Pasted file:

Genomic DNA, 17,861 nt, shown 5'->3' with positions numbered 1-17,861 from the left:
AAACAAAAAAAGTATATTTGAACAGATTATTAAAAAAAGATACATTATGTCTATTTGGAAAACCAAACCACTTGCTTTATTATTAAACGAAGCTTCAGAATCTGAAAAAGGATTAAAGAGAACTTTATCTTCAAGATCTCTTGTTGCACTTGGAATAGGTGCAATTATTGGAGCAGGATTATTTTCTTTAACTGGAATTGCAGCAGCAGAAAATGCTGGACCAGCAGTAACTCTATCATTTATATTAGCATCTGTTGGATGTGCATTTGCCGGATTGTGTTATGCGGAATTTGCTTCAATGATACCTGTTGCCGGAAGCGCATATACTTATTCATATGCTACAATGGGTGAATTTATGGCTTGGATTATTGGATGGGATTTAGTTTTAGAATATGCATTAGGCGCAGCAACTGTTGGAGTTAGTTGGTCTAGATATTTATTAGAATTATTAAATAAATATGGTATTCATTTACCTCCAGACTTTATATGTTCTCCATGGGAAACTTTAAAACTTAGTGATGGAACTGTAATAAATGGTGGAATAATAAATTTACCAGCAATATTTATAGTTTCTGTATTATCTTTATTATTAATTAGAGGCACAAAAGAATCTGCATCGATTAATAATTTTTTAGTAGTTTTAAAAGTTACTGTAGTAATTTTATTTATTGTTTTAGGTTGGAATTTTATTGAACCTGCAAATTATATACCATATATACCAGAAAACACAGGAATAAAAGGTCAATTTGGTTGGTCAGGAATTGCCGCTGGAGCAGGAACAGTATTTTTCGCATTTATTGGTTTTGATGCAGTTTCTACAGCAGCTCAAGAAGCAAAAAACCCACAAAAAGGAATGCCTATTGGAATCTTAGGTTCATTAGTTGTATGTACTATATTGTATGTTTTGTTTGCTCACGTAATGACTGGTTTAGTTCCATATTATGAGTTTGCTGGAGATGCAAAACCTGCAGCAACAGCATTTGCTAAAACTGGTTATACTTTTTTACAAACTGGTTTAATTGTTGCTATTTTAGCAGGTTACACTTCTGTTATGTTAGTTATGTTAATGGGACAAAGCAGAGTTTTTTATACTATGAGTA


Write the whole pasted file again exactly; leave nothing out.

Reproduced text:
Genomic DNA, 17,861 nt, shown 5'->3' with positions numbered 1-17,861 from the left:
AAACAAAAAAAGTATATTTGAACAGATTATTAAAAAAAGATACATTATGTCTATTTGGAAAACCAAACCACTTGCTTTATTATTAAACGAAGCTTCAGAATCTGAAAAAGGATTAAAGAGAACTTTATCTTCAAGATCTCTTGTTGCACTTGGAATAGGTGCAATTATTGGAGCAGGATTATTTTCTTTAACTGGAATTGCAGCAGCAGAAAATGCTGGACCAGCAGTAACTCTATCATTTATATTAGCATCTGTTGGATGTGCATTTGCCGGATTGTGTTATGCGGAATTTGCTTCAATGATACCTGTTGCCGGAAGCGCATATACTTATTCATATGCTACAATGGGTGAATTTATGGCTTGGATTATTGGATGGGATTTAGTTTTAGAATATGCATTAGGCGCAGCAACTGTTGGAGTTAGTTGGTCTAGATATTTATTAGAATTATTAAATAAATATGGTATTCATTTACCTCCAGACTTTATATGTTCTCCATGGGAAACTTTAAAACTTAGTGATGGAACTGTAATAAATGGTGGAATAATAAATTTACCAGCAATATTTATAGTTTCTGTATTATCTTTATTATTAATTAGAGGCACAAAAGAATCTGCATCGATTAATAATTTTTTAGTAGTTTTAAAAGTTACTGTAGTAATTTTATTTATTGTTTTAGGTTGGAATTTTATTGAACCTGCAAATTATATACCATATATACCAGAAAACACAGGAATAAAAGGTCAATTTGGTTGGTCAGGAATTGCCGCTGGAGCAGGAACAGTATTTTTCGCATTTATTGGTTTTGATGCAGTTTCTACAGCAGCTCAAGAAGCAAAAAACCCACAAAAAGGAATGCCTATTGGAATCTTAGGTTCATTAGTTGTATGTACTATATTGTATGTTTTGTTTGCTCACGTAATGACTGGTTTAGTTCCATATTATGAGTTTGCTGGAGATGCAAAACCTGCAGCAACAGCATTTGCTAAAACTGGTTATACTTTTTTACAAACTGGTTTAATTGTTGCTATTTTAGCAGGTTACACTTCTGTTATGTTAGTTATGTTAATGGGACAAAGCAGAGTTTTTTATACTATGAGTA